Due Date

The alarm sounded at 5am. We repacked the overnight bag with a beach blanket and a cardboard postal box with his legal name printed in black lettering on the front, the weight of it in my hand a haunting reminder of his flesh-and-blood realness, my child whom I never got to meet. Driving in silence toward the cobalt horizon, we pulled off at ‘our spot’, parked illegally at the hotel across the way, and slipped into the shadow-shrouded darkness of the dirt path that leads through the shrubs and scrabble separating the ocean from the road. In the watery light of dawn, all mist and the faint beginnings of blazing orange clouds stratified across the eastern sky, my husband read over again the letter he wrote to our first son tearfully at the hotel desk the night before. We clung to each other there for awhile, in the quiet solitude and whooshing heartbeat of the sea, wiped away tears, eventually walking hand-in-hand toward the cresting waves, where we scattered his ashes and watched them wash away with the foam and undertow. It’s easy to be overcome by a sense of infinity in Montauk, its wild and wind-blown vastness: one understands how it earned its moniker, “The End.” He lives here now, body and spirit mingling in the silt and current, unshackled and omnipresent. Fly free, my sweet boy.

14 thoughts on “Due Date

  1. Beautiful…Sending you so much love today.
    I live in Sag Harbor, I have been following you dor a long time now and after many losses myself over 3 years and still no baby I feel a kindridness towards you. I would love to extend an invite to our little house on the bay anytime you are out next. Husband and I think you are deeply inspiring. Any self pity that creeps in for myself I remind me of you and your strength. Love Kelly x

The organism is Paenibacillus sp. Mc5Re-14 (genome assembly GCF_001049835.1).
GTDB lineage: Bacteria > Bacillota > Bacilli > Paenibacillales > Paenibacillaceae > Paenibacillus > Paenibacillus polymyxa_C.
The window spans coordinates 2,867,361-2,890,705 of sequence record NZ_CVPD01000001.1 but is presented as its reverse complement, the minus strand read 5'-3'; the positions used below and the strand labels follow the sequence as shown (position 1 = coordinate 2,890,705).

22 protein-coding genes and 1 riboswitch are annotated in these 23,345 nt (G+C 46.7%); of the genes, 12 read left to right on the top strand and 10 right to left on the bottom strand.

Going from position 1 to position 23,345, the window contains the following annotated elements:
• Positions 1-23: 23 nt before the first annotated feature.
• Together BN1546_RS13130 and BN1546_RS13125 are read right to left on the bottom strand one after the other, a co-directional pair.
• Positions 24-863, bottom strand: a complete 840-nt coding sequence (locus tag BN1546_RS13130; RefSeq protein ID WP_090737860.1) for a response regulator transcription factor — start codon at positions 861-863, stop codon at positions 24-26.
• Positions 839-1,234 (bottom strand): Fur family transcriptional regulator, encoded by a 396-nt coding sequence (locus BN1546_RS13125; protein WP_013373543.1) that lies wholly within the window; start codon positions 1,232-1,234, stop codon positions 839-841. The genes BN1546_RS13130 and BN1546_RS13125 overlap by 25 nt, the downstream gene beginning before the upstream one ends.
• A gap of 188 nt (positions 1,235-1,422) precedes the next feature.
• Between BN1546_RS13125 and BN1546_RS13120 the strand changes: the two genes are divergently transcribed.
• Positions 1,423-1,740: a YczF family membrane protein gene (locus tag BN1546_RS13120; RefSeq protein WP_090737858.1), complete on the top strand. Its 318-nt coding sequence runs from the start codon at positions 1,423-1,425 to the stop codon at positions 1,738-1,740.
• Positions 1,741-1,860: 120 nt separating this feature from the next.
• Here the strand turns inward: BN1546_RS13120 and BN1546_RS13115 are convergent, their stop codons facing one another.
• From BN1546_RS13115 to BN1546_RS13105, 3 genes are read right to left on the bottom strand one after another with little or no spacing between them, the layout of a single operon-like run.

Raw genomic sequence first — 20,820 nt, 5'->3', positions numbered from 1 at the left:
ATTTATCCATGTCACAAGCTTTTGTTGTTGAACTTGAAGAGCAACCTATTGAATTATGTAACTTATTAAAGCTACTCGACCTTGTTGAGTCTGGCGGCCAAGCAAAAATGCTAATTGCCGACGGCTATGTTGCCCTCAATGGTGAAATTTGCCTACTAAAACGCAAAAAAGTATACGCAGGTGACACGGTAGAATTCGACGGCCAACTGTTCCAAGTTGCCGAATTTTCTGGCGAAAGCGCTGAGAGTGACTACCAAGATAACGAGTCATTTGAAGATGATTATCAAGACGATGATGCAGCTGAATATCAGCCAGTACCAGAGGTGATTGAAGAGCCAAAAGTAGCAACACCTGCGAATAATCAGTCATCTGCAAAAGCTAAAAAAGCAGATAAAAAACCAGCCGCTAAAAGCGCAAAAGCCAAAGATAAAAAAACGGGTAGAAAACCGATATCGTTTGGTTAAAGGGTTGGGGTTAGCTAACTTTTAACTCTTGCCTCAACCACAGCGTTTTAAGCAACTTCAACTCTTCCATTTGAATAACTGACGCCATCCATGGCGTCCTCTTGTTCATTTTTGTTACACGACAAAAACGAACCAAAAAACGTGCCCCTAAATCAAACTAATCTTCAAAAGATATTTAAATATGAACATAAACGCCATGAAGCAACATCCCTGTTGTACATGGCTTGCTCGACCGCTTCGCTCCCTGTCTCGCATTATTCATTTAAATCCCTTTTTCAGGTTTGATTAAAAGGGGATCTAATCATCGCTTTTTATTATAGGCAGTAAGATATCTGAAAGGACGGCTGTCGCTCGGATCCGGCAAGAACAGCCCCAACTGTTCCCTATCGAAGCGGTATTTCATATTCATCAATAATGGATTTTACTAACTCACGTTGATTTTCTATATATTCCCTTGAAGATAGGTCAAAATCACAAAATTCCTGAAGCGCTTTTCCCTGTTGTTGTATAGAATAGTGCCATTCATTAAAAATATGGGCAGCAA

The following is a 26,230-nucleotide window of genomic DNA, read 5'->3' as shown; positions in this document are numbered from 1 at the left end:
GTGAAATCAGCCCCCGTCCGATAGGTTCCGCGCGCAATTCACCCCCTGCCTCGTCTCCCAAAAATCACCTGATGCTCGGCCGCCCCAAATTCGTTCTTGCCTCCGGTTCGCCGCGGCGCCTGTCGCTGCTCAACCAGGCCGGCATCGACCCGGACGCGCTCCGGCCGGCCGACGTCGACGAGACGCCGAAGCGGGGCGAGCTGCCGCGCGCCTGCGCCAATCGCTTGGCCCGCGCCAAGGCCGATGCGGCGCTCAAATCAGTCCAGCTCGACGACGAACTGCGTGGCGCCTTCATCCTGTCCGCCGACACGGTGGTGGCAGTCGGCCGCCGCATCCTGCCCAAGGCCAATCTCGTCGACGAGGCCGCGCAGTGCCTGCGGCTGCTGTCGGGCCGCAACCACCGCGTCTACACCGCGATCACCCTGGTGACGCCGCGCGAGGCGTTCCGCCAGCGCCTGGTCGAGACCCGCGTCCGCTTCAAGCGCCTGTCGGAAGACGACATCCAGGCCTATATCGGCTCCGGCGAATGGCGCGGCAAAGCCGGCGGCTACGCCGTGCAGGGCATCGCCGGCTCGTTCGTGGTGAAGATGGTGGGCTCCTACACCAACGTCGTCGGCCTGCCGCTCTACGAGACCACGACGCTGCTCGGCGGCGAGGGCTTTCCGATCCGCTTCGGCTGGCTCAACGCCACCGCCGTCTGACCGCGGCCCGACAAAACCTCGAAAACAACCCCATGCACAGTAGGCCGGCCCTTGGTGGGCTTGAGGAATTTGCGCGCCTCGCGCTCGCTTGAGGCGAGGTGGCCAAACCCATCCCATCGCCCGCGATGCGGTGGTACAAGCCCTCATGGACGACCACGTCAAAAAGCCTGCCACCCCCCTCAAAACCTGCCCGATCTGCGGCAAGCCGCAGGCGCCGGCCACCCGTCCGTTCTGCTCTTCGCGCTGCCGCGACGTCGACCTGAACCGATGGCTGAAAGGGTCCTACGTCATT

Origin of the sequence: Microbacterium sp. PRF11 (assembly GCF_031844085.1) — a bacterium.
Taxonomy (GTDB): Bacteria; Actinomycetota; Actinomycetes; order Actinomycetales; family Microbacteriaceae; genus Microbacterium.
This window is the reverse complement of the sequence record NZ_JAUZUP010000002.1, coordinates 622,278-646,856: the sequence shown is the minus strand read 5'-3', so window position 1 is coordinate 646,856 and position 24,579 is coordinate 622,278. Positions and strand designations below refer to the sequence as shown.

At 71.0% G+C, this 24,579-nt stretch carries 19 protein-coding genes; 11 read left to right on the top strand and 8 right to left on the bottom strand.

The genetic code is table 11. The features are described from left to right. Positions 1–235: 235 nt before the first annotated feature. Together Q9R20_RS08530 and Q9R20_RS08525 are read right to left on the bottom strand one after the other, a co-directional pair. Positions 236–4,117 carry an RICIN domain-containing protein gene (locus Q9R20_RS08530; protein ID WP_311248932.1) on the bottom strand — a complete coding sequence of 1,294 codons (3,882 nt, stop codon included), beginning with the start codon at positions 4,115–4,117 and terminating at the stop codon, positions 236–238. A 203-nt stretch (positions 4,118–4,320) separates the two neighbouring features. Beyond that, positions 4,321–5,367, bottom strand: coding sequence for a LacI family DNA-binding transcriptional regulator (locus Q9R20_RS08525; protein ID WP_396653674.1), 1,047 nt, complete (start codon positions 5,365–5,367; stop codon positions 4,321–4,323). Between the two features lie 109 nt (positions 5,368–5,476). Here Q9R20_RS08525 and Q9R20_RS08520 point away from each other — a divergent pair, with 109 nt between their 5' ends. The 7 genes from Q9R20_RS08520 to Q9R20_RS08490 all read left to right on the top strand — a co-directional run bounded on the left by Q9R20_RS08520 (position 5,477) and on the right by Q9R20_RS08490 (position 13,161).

Liked by 2 people

    • Yes, I remember you mentioned that. I love the north side of the south fork and have been often. I’m always happy to hear that others find strength or inspiration in my storytelling because from this end it’s mostly this sucky thing we’re trying to manage while living life like it means something (and I know you get that!)


  2. Beautiful and heartbreaking and so familiar. We scattered A&C’s ashes in a similar place, further south if I read you well. Now I feel that they are near whenever there’s an ocean. Often I draw hearts in the sand and watch them be washed away. There is so much love for these children we didn’t get to keep.

    Liked by 2 people

    • We spread my father’s ashes in the sea when I was a child, and it’s been the same: the ocean felt special, and I could commune with him wherever I could find salt water. Now my boy is with his grandpa, which is comforting. So much love, indeed…

      Liked by 1 person

  3. Pingback: Fresh Page | The Empress and the Fool

  4. I’m late, but have tears in my eyes. This is so very moving. I’m glad that you had this beautiful moment together (though of course sorry you needed it), and glad too you will always have these absolutely beautiful words.


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